Saturday, 2 October 2010


The big problem with adapting to film any story which withholds crucial information as a key device is maintaining the secret, the illusion which drives the story's twist. It can be desperately hard to do; think of Angel Heart as a prime example. In Shutter Island, to which I've finally caught up, the deftness with which Martin Scorsese illuminates the depths of Teddy Daniels' psyche merely serves to reveal, alarmingly early, what is going on, that the threats he (and more importantly we, the audience) experiences are internal.

At times, Scorsese, who seems to draw on any number of cinematic references throughout the film, almost restages Marat/Sade, which may, in the end be the best reference for this version of Dennis Lehane's much more low-key novel. Robert Richardson's camera moves with the kind of fluidity you expect in Scorsese, drawing out the shadows and the horror-movie iconography as if charting the actual inside of Daniels' damaged mind (think of Roger Corman's House Of Usher). It's probably no coincidence that Scorsese produced a 2007 documentary about Val Lewton's RKO horror pictures, which depend more on mood and psychological drama than actual physical schocks. And of course there's more than little Alfred Hitchcock here; although Robbie Robertson's score is composed of found music, much of it 20th century classical, it is often amplified to almost hysterical levels, in a way that recalls, as I'm sure it was meant to, Bernard Herrmann working for Hitchcock.

Scorsese remains faithful to Lehane's novel, but is able visually to draw out the business of Daniels' having bee with the soldiers who liberated Dachau. But there's a strange disconnect, between the horror of the Holocaust, the fear of nuclear destruction (classic 1950s sf paranoia) Jackie Earle Haley rants about, and the actual killings that form the heart of Daniels' personal tragedy. I found myself constantly trying to fit the jigsaw pieces of trauma together (and Max Von Sydow, as the almost cliched Nazi scientist has a small lecture of trauma and dream, which would be where even the slowest member of the audience would finally pick up the hints) but failing.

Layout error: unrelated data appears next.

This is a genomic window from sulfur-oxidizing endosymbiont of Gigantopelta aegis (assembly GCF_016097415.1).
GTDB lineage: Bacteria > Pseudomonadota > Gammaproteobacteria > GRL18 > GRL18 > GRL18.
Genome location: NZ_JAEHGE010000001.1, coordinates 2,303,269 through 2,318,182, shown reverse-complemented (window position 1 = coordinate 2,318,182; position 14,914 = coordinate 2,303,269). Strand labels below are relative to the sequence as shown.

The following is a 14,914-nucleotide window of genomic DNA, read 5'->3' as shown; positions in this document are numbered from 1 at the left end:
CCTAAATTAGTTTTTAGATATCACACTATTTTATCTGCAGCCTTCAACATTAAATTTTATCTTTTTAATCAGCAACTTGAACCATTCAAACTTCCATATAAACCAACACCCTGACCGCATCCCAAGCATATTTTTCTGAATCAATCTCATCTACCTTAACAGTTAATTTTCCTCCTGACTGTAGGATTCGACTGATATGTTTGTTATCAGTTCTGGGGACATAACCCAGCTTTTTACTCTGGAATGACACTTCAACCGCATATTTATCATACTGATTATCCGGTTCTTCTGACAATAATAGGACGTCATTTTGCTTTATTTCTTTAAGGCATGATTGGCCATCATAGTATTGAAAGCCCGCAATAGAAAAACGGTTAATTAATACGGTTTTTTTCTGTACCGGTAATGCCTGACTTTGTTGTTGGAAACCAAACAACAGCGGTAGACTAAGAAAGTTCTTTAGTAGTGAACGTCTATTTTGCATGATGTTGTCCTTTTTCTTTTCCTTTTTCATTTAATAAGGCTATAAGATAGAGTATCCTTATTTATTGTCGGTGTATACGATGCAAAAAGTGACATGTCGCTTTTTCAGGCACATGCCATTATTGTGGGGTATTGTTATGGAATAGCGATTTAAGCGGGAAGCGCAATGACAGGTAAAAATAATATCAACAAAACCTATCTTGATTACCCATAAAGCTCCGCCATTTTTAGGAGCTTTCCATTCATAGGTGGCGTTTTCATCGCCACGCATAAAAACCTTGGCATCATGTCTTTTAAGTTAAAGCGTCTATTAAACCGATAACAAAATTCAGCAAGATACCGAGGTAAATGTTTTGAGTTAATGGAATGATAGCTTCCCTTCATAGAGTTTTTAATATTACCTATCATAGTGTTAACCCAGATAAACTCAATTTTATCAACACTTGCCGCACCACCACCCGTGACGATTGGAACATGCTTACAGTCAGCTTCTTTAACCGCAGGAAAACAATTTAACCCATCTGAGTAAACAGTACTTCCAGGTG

Von Sydow relishes his role, but the film is stolen in some ways by Mark Ruffalo, who seems to physically transform himself depending on which role he is playing to Teddy, and by some of the players in smaller parts, notably Ted Levine, as the warden, and Patricia Clarkson, as one of the two versions of Rachel, the disappeared patient Teddy has come to the island's hospital for the criminally insane to find. It's awkward that Ben Kingsley is always doing exposition and trying to look nervous, and that John Carroll Lynch as the deputy warden appears to channelling Danny Aiello. Rachel Williams is sometimes badly judged as his dead wife; Teddy's description of her is far more chilling than any attitude she can muster. But the other difficulty is Leonardo DiCaprio, who seems to have brought along his bad faux-Bahstan accent from The Departed to play the same character he played in Revolutionary Road, with the same problem of believablity as a grizzled 1950s WWII veteran. He just doesn't have the matter-of-fact gravitas you'd expect from the era; more Tony Curtis than Richard Conte.

Scorsese, although this is DiCaprio's film, taking place within Teddy's head, never actually lingers there too long. In the end, that's why the movie works well as it does, because he's taken the Brian DePalma-like decision to make us the character, and let us experience what's happening to Teddy, and try to make sense of it. That we can figure it out, and still not make sense, still feel caught up by the swirling morass of his sanity, is a tribute to his immense skill as a film-maker.

Shutter Island (2009) directed by Martin Scorsese, screenplay by Laeta Kalogridis from the novel by Dennis Lehane

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